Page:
Filling a gap, not a role

I was struck the other day by how recruitment in small businesses can sometimes be very much misunderstood.

 

Here’s what I mean:

 

A friend of mine runs a business in a particularly competitive industry.  The reason that he’s so successful is because of him – he’s a really good sales person, a crack negotiator and all round super chap.

 

Now, his business has been a person down for a while and my mate got wind of someone with industry experience who was looking for a job.

 

All good so far… but here’s the issue.

 

The bloke with relevant industry experience is a sales person and the role in the business is for a technical bod, i.e. someone who can do the work that my friend wins.

 

Of course, what my friend should say to himself, with a wry smile on his face a philosophical shrug of his shoulders is that it wasn’t meant to be this time and keep looking… or more accurately, start looking rather than waiting for the right person to fall into his lap.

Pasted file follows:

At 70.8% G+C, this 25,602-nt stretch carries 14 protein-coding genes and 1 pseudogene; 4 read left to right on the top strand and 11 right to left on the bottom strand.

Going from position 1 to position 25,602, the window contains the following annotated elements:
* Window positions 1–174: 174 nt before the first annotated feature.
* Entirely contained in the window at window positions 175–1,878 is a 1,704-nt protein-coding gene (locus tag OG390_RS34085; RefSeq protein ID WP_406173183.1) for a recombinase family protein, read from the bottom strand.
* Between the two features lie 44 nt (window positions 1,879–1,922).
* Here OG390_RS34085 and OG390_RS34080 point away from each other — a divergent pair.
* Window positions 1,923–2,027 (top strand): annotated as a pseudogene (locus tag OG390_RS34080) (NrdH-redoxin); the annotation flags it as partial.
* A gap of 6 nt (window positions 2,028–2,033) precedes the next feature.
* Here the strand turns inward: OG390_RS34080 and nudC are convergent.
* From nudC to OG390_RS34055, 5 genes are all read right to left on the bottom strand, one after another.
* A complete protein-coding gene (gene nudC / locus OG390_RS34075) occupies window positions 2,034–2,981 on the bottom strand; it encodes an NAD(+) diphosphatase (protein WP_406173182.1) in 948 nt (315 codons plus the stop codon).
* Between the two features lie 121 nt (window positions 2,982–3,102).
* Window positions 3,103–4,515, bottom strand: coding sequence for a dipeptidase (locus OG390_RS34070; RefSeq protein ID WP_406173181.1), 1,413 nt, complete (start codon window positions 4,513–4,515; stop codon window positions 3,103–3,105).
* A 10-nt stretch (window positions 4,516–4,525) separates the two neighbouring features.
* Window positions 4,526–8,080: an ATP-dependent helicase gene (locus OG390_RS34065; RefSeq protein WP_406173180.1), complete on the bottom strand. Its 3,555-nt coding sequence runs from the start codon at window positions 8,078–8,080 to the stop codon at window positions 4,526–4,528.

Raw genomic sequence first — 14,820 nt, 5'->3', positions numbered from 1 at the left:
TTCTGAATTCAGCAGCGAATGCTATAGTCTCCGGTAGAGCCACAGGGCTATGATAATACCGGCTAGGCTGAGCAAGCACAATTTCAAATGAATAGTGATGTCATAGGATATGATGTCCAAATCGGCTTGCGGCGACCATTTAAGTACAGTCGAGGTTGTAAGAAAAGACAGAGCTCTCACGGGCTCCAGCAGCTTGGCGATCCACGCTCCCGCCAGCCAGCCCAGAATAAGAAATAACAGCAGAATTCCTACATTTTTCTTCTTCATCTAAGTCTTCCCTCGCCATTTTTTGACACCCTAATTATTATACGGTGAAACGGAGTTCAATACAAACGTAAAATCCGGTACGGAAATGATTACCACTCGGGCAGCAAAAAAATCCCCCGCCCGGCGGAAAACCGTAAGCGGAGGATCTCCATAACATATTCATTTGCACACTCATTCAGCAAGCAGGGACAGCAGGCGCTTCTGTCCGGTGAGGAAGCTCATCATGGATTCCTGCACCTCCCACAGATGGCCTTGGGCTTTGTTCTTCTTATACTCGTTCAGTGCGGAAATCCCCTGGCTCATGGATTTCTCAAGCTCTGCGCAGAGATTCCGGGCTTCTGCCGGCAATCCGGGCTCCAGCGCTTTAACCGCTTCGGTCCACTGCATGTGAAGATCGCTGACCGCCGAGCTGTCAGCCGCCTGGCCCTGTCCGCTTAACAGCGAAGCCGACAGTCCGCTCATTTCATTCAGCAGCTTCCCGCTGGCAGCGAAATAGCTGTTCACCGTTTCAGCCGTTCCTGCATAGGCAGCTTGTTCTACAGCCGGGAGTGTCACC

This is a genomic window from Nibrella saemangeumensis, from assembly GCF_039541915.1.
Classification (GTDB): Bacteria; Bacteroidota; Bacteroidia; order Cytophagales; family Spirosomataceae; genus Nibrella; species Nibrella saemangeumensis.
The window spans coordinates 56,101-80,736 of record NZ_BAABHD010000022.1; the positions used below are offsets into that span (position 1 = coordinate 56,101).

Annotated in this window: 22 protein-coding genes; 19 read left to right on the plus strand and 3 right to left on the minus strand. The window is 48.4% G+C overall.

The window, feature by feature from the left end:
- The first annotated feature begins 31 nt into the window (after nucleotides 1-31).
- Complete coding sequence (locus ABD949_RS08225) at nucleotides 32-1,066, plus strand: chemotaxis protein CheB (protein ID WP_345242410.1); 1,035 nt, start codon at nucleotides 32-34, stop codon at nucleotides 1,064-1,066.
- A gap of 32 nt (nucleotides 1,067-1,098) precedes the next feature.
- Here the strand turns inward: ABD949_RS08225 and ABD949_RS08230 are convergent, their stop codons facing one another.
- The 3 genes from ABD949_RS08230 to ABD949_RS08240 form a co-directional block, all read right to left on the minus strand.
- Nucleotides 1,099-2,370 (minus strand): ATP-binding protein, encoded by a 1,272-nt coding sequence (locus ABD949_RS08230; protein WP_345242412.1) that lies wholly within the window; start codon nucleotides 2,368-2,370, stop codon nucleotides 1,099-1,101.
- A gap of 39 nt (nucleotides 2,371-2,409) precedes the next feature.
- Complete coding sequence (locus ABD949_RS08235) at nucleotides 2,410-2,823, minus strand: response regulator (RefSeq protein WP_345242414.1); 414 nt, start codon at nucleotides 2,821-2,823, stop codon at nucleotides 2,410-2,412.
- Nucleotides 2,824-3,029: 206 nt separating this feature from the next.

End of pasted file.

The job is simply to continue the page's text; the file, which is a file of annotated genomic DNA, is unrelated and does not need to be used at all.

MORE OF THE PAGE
But he’s not.  What he’s actually doing is looking for ways to shoe-horn the sales guy into a role that doesn’t exist.  ‘Well, he could do some of the sales stuff and I’ll do some technical and manage things more efficiently, whilst getting the other guys…’

 

The problem is the sales guy is expensive and he becomes doubly expensive when you take my friend out of the sales picture.

 

It just doesn’t work and the reason it doesn’t work is that my friend is trying to fill a gap not a role.

 

What he needs to do is actually work out what the new employee has to do, the skills he or she needs and the development they might need to ensure the business keeps up with all the latest innovations.

 

Instead, none of this has happened.  Someone has appeared on the scene and, on the surface they seem like a good option.  If not a good option, then an easy option, certainly.

 

But it won’t be.

 

I can almost guarantee that the person will get fed up with the lack of a clear role, the boss, (my friend) will be upset by the lack additional income being generated and the technical team will grumble because they still haven’t got someone who can take the pressure off them.

 

Define the role and then find the person… not the other way round.

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